To explore further the descriptive epidemiology of sarcomas of the uterus, we examined the distribution of marital status among 1479 white women diagnosed as having one of these tumors between January 1, 1973, and December 31, 1986, in 7 geographically defined areas of the United States. We estimated incidence rates based on the distribution of marital status of the female population of these seven areas as of 1980; adjustment for the prevalence of intact uteri in the estimated population-at-risk was performed using data from a survey of a representative sample of the United States population in 1982–1984. The incidence of uterine sarcoma was higher among never-married compared to ever-married women (rate ratio, 1.5; 95% confidence intervals, 1.3, 1.8). The association with marital status was similar for each of the three major histological categories (leiomyosarcomas, malignant mixed müllerian tumors, and endometrial stromal sarcomas). These results provide evidence that one or more characteristics associated with a woman's marital status may play a role in the etiology of one or more histological types of uterine sarcoma.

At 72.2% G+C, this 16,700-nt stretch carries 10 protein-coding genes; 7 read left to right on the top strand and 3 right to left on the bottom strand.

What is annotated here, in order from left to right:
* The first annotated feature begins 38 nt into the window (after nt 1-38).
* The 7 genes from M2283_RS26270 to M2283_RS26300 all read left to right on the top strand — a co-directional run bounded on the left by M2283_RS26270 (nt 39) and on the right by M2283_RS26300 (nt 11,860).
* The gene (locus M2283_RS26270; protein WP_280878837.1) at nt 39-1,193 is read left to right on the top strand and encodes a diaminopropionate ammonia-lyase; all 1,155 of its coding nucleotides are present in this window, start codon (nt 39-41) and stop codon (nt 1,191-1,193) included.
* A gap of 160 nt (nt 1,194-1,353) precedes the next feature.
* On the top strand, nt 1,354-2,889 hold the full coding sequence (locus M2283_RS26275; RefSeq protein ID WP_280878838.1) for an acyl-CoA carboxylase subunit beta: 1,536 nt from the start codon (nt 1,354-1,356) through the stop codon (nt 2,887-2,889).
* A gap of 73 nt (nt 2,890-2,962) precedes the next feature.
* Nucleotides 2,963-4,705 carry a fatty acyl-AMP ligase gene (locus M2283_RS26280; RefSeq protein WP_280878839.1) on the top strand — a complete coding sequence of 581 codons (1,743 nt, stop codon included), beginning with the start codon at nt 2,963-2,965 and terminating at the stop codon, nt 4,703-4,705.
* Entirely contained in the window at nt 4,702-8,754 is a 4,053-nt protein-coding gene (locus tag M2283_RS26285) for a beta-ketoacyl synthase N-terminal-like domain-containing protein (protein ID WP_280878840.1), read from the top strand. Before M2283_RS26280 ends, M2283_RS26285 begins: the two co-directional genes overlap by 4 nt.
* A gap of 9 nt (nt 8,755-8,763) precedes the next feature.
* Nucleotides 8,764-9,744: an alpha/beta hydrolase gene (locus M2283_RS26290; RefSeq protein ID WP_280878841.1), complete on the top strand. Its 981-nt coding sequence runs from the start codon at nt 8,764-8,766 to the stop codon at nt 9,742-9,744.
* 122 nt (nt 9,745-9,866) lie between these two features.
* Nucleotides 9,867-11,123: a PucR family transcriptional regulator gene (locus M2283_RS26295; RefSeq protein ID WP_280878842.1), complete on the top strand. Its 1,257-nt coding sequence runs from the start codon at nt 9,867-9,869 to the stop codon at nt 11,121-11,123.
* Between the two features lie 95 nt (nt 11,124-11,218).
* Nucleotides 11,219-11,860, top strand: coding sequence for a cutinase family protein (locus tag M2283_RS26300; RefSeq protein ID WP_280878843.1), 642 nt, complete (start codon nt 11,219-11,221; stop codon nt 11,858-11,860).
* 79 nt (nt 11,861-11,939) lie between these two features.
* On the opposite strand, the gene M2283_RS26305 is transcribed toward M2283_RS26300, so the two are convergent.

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Supported by Grant 1-R35-CA39779 from the National Cancer Institute.

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